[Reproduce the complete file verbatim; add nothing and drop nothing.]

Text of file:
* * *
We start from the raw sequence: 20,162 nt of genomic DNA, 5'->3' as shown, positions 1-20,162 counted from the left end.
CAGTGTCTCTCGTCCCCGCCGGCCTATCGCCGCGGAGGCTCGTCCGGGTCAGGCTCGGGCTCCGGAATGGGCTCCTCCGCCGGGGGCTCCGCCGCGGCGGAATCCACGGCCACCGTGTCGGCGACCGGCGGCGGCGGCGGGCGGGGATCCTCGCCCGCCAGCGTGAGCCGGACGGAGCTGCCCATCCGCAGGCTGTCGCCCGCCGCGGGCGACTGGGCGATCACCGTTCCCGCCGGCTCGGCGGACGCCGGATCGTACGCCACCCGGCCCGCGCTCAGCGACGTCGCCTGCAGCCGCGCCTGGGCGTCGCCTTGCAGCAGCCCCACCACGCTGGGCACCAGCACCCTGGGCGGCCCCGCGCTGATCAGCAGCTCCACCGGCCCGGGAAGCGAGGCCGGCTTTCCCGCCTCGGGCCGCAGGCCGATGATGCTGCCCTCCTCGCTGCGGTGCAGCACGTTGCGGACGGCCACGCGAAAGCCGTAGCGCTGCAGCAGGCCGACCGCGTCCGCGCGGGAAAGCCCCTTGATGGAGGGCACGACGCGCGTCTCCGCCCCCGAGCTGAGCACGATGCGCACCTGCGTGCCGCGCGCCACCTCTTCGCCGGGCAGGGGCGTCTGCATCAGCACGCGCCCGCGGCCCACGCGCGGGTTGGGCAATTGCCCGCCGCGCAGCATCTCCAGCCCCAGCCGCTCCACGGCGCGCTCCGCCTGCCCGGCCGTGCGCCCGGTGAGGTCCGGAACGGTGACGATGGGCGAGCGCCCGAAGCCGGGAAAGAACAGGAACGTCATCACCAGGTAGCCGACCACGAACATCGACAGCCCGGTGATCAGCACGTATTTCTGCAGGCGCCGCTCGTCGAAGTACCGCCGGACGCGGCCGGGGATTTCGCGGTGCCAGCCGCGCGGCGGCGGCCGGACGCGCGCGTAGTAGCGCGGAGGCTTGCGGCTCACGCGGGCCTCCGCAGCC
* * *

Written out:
We start from the raw sequence: 20,162 nt of genomic DNA, 5'->3' as shown, positions 1-20,162 counted from the left end.
CAGTGTCTCTCGTCCCCGCCGGCCTATCGCCGCGGAGGCTCGTCCGGGTCAGGCTCGGGCTCCGGAATGGGCTCCTCCGCCGGGGGCTCCGCCGCGGCGGAATCCACGGCCACCGTGTCGGCGACCGGCGGCGGCGGCGGGCGGGGATCCTCGCCCGCCAGCGTGAGCCGGACGGAGCTGCCCATCCGCAGGCTGTCGCCCGCCGCGGGCGACTGGGCGATCACCGTTCCCGCCGGCTCGGCGGACGCCGGATCGTACGCCACCCGGCCCGCGCTCAGCGACGTCGCCTGCAGCCGCGCCTGGGCGTCGCCTTGCAGCAGCCCCACCACGCTGGGCACCAGCACCCTGGGCGGCCCCGCGCTGATCAGCAGCTCCACCGGCCCGGGAAGCGAGGCCGGCTTTCCCGCCTCGGGCCGCAGGCCGATGATGCTGCCCTCCTCGCTGCGGTGCAGCACGTTGCGGACGGCCACGCGAAAGCCGTAGCGCTGCAGCAGGCCGACCGCGTCCGCGCGGGAAAGCCCCTTGATGGAGGGCACGACGCGCGTCTCCGCCCCCGAGCTGAGCACGATGCGCACCTGCGTGCCGCGCGCCACCTCTTCGCCGGGCAGGGGCGTCTGCATCAGCACGCGCCCGCGGCCCACGCGCGGGTTGGGCAATTGCCCGCCGCGCAGCATCTCCAGCCCCAGCCGCTCCACGGCGCGCTCCGCCTGCCCGGCCGTGCGCCCGGTGAGGTCCGGAACGGTGACGATGGGCGAGCGCCCGAAGCCGGGAAAGAACAGGAACGTCATCACCAGGTAGCCGACCACGAACATCGACAGCCCGGTGATCAGCACGTATTTCTGCAGGCGCCGCTCGTCGAAGTACCGCCGGACGCGGCCGGGGATTTCGCGGTGCCAGCCGCGCGGCGGCGGCCGGACGCGCGCGTAGTAGCGCGGAGGCTTGCGGCTCACGCGGGCCTCCGCAGCC